Dear Dominic, I’ve got a Vodafone Sure Signal at home to boost my signal as I don’t have very good mobile phone coverage. It works really well, but I want to know if I’m using my own mobile internet allowance when I go online with it at home. Can you help?
Alex, via email
Our expert says...
Many people get poor mobile phone coverage at home. Whether this is simply because you live in a rural area, far from a mobile phone mast, or have very thick walls that are blocking the signal, this can become very frustrating.
Mobile phone signal boosters like the Sure Signal from Vodafone (www.Vodafone.co.uk) have been designed to help people living in mobile phone blackspots get better coverage at home so that they can make and receive mobile phone calls and send texts.
They work by using your home broadband connection to create a 3G hotspot in your home. Compatible mobile phones, that have your permission to use the network, will then automatically connect to this hotspot in order to get better coverage.
Because the Sure Signal box creates a 3G hotspot, you can also use it to go online with your mobile phone. However, although the box is using your home broadband connection to create the hotspot, Vodafone said that any browsing, downloading or streaming of videos that you do will still come out of your phone's mobile broadband allowance. If you don't have an inclusive data allowance as part of your contract, then you will be charged the standard rate for any mobile internet use.
A Vodafone spokesman advised that any customers concerned about this should use their home wireless broadband connection instead. Most 3G phones also allow you to connect to a wi-fi network - simply check your settings to turn the wireless on, and then connect to your home network.
Some smartphones, like the Apple iPhone, allow you to track how much data you have uploaded or downloaded from the internet - helping you to keep track of your 3G mobile internet use, and make sure that you don't exceed your limit.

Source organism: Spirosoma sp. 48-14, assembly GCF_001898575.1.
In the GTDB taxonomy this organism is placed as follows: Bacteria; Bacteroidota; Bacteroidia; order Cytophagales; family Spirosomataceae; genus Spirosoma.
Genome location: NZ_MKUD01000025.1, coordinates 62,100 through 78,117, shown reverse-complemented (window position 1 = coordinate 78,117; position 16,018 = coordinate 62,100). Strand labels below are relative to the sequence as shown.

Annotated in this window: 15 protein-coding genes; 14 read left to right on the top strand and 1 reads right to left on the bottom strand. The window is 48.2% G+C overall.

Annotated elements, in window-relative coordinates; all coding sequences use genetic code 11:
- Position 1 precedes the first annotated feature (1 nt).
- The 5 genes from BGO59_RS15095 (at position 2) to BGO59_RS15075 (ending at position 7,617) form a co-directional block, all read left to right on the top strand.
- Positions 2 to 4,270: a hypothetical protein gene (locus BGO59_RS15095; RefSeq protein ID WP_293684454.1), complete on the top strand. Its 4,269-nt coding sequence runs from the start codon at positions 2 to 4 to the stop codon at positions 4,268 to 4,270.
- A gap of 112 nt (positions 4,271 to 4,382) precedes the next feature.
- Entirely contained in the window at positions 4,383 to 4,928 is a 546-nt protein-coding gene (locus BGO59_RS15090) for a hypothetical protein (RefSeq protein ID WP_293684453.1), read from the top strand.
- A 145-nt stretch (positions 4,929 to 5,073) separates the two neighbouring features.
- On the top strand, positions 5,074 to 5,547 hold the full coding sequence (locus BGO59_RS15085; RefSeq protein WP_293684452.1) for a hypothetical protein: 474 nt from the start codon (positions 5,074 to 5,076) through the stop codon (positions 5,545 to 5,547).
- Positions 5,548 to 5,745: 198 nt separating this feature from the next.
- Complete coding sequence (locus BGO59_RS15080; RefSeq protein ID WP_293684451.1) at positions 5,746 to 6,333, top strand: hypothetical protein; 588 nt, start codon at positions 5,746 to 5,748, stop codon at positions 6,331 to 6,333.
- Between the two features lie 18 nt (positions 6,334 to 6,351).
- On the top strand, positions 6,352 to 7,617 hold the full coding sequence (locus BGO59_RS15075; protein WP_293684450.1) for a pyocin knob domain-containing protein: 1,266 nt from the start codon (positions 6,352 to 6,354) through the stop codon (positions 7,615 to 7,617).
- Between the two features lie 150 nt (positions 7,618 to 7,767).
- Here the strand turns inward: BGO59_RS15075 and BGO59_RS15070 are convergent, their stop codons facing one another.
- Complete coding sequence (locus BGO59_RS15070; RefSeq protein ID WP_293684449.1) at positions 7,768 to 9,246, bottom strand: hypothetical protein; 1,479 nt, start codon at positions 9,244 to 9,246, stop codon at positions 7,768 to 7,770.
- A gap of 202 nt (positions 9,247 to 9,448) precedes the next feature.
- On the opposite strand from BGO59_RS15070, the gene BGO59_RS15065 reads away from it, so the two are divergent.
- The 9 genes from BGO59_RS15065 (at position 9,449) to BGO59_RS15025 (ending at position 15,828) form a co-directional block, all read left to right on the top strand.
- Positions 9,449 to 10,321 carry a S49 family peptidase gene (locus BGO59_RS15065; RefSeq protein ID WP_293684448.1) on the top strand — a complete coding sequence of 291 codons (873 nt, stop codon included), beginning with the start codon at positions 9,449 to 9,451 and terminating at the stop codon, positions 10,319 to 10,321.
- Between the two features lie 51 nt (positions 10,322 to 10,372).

Orange signal booster
According to Orange (www.Orange.co.uk), one in five mobile phone users has a problem with their signal at home. Rather than offering a separate piece of kit, like the Vodafone Sure Signal, Orange has built-in what it calls UMA technology into some of its latest phones.
Simply buy a UMA phone from Orange and connect it to your home broadband wi-fi network. You'll only need to do this once, and then your phone will automatically connect whenever you are at home, using your broadband connection to give you better mobile phone coverage.
However, like the Sure Signal, any mobile internet browsing you do will be taken from your monthly allowance or charged at the standard rate.
Getting a signal booster
If you think that a mobile phone signal booster would help you get better coverage at home, then get in touch with your mobile phone provider to see what's on offer.
Vodafone customers can currently buy the Sure Signal for £50 (usually £75), or for a payment of £5 a month. Orange doesn't charge any extra for its UMA service, but you will need a UMA enabled phone.
You can also buy mobile phone signal boosters online or on the high street, but double check that they will work with your mobile network before investing.
You will need to make sure that your home broadband connection is fast and secure enough to support a signal booster though. Vodafone recommends that customers have at least 1Mb download speed to use its Sure Signal.
NB Best buy tables are always current.
Examples in the text of the article are correct at time of publication.